The IRS sets a new rate of interest every quarter under the Internal Revenue Code.
As of Friday – April 1 – the rate will climb to 4% for overpayments and 3% for corporations, 1.5% for the portion of a corporate payment exceeding $10,000, 4% for underpayments and 6% for corporate underpayments.
For taxpayers other than corporations, the overpayment and underpayment rate is the federal short-term rate, plus 3 percentage points.
Americans owe interest on any unpaid tax from the due date of the return until the payment date. Interest is compounded daily.
Individuals also accrue interest on late-filing penalties.
If you file your taxes on time but do not pay the total amount due, you will likely have to pay a late-payment penalty, which is generally 0.5% of the tax you owe per month or part of a month until the tax is paid in its entirety.
The tax-filing season began Jan. 24 this year and will end April 18 rather than the usual deadline of April 15 because that's when Emancipation Day will be observed in Washington, D.C.
Experts have urged taxpayers to file their tax returns as soon as possible, noting that individuals do not need previous returns in order to submit their 2021 returns. Americans are encouraged to file electronically with direct deposit in order to avoid potential delays and receive returns within 21 days.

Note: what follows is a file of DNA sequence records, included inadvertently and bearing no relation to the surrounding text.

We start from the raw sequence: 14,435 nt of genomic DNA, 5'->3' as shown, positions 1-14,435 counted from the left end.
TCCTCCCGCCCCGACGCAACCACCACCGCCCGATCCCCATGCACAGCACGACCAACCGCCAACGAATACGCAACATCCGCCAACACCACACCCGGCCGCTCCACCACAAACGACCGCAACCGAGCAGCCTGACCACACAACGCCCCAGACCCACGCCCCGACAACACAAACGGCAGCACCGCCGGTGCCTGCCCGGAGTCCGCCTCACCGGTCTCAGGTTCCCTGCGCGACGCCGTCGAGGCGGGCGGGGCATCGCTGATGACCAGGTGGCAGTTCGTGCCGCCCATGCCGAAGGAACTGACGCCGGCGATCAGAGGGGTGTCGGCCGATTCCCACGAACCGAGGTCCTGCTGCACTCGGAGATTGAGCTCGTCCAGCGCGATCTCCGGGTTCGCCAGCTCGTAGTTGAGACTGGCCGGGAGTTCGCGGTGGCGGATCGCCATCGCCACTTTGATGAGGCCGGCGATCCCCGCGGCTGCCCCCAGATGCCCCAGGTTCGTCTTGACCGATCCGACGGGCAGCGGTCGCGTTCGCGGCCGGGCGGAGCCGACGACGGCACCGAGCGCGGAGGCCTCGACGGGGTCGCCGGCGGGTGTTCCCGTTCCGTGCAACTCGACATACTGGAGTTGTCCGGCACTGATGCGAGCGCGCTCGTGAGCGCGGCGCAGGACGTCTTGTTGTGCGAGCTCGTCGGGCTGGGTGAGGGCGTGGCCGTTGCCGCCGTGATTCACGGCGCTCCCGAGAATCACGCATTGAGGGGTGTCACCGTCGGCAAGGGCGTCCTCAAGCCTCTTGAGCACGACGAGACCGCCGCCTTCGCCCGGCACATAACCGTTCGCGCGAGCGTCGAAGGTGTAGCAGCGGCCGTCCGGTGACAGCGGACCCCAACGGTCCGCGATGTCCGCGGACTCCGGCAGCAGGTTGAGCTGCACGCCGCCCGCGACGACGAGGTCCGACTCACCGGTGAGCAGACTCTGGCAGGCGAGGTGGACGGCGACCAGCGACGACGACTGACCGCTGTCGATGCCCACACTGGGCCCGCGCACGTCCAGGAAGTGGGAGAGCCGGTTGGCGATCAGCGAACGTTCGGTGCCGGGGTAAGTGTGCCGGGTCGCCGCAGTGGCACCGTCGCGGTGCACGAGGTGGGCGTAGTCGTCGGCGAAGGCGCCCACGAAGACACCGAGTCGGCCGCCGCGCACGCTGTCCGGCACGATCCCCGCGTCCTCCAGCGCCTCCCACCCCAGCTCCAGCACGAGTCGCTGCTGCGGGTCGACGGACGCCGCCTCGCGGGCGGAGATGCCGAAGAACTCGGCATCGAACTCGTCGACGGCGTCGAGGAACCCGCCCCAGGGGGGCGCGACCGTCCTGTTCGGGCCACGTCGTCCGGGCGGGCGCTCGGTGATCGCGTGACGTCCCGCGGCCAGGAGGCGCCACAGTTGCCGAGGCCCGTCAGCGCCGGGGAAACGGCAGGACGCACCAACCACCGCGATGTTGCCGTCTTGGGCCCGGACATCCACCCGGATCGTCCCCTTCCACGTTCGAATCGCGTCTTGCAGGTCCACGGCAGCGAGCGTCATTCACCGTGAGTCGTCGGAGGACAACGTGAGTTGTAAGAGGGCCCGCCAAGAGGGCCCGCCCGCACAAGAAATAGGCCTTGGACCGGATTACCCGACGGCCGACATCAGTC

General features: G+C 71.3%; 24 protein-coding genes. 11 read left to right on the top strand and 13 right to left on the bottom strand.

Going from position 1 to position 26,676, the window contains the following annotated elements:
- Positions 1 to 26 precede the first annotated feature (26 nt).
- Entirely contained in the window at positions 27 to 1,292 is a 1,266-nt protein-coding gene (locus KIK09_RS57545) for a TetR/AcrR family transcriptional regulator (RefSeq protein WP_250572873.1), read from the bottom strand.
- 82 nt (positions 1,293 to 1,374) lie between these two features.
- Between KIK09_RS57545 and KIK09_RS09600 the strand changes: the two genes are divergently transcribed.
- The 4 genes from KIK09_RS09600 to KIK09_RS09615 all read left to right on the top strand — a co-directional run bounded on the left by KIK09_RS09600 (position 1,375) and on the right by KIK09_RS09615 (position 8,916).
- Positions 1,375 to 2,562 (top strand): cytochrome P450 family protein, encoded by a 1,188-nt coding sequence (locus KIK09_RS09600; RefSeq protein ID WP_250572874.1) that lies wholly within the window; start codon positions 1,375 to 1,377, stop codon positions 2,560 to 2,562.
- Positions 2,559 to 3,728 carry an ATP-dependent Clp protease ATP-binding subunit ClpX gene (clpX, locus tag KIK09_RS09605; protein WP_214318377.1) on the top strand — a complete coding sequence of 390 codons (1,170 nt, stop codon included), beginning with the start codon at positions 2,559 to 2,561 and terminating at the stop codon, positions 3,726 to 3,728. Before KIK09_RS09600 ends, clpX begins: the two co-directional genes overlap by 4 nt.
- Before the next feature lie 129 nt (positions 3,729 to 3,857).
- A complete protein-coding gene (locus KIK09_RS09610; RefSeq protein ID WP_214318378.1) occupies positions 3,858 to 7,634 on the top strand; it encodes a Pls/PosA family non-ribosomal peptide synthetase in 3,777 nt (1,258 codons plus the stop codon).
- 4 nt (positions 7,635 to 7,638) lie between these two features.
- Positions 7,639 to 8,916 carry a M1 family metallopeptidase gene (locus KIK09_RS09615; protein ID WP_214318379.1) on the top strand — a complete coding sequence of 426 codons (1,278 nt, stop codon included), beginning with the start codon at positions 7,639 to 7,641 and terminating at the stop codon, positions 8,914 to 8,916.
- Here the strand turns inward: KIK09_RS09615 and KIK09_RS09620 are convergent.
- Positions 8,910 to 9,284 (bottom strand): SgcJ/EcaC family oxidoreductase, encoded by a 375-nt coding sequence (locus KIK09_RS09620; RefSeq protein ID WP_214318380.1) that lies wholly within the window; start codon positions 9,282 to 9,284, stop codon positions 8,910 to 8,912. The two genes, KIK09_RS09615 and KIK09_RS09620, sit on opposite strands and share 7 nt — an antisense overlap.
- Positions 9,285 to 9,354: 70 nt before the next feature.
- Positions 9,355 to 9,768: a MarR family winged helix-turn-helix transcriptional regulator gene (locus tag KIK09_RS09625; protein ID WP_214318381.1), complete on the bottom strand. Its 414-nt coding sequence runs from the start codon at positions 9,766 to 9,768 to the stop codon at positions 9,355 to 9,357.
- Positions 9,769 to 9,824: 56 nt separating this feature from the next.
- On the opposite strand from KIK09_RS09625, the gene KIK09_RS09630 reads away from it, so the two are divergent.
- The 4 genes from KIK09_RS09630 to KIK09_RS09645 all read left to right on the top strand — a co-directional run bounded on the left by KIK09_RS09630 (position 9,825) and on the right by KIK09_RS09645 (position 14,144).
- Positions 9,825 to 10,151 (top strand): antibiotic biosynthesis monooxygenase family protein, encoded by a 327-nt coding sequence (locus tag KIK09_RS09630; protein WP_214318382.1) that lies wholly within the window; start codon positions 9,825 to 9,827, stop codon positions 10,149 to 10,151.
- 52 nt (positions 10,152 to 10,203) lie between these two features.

You can start tracking the status of your tax refund within 24 hours of filing using the IRS' Where’s My Refund tool.
Taxpayers can request an extension online by filling out Form 4868 using the IRS’ "Free File" tool. They need to submit the form by April 18 or print the form and mail it to the IRS address for their state, making sure it's postmarked by April 18.
The tax-collecting agency said last week it has issued more than 45 million refunds worth a collective $152 billion as of March 11. The average payment so far is $3,352, much larger than last year's average of about $2,800, though it may change by the April 18 deadline.